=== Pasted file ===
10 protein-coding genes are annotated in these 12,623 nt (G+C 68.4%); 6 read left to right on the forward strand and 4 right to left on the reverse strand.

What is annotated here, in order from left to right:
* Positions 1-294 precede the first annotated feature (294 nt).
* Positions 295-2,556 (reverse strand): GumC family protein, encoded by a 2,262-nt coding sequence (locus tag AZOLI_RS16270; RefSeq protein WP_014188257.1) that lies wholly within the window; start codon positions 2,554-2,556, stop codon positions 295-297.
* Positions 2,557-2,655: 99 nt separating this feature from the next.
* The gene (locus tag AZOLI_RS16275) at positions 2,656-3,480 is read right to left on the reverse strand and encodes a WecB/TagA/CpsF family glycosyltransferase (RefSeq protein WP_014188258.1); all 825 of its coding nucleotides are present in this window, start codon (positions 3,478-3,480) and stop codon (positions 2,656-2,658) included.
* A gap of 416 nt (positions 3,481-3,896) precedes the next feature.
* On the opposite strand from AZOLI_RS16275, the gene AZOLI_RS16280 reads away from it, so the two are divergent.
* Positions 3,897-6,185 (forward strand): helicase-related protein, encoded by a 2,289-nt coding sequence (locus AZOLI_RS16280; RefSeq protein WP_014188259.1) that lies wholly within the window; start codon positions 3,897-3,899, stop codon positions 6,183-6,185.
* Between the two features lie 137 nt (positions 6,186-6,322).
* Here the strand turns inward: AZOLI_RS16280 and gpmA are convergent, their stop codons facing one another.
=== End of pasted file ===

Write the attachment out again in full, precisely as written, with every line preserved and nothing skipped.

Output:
10 protein-coding genes are annotated in these 12,623 nt (G+C 68.4%); 6 read left to right on the forward strand and 4 right to left on the reverse strand.

What is annotated here, in order from left to right:
* Positions 1-294 precede the first annotated feature (294 nt).
* Positions 295-2,556 (reverse strand): GumC family protein, encoded by a 2,262-nt coding sequence (locus tag AZOLI_RS16270; RefSeq protein WP_014188257.1) that lies wholly within the window; start codon positions 2,554-2,556, stop codon positions 295-297.
* Positions 2,557-2,655: 99 nt separating this feature from the next.
* The gene (locus tag AZOLI_RS16275) at positions 2,656-3,480 is read right to left on the reverse strand and encodes a WecB/TagA/CpsF family glycosyltransferase (RefSeq protein WP_014188258.1); all 825 of its coding nucleotides are present in this window, start codon (positions 3,478-3,480) and stop codon (positions 2,656-2,658) included.
* A gap of 416 nt (positions 3,481-3,896) precedes the next feature.
* On the opposite strand from AZOLI_RS16275, the gene AZOLI_RS16280 reads away from it, so the two are divergent.
* Positions 3,897-6,185 (forward strand): helicase-related protein, encoded by a 2,289-nt coding sequence (locus AZOLI_RS16280; RefSeq protein WP_014188259.1) that lies wholly within the window; start codon positions 3,897-3,899, stop codon positions 6,183-6,185.
* Between the two features lie 137 nt (positions 6,186-6,322).
* Here the strand turns inward: AZOLI_RS16280 and gpmA are convergent, their stop codons facing one another.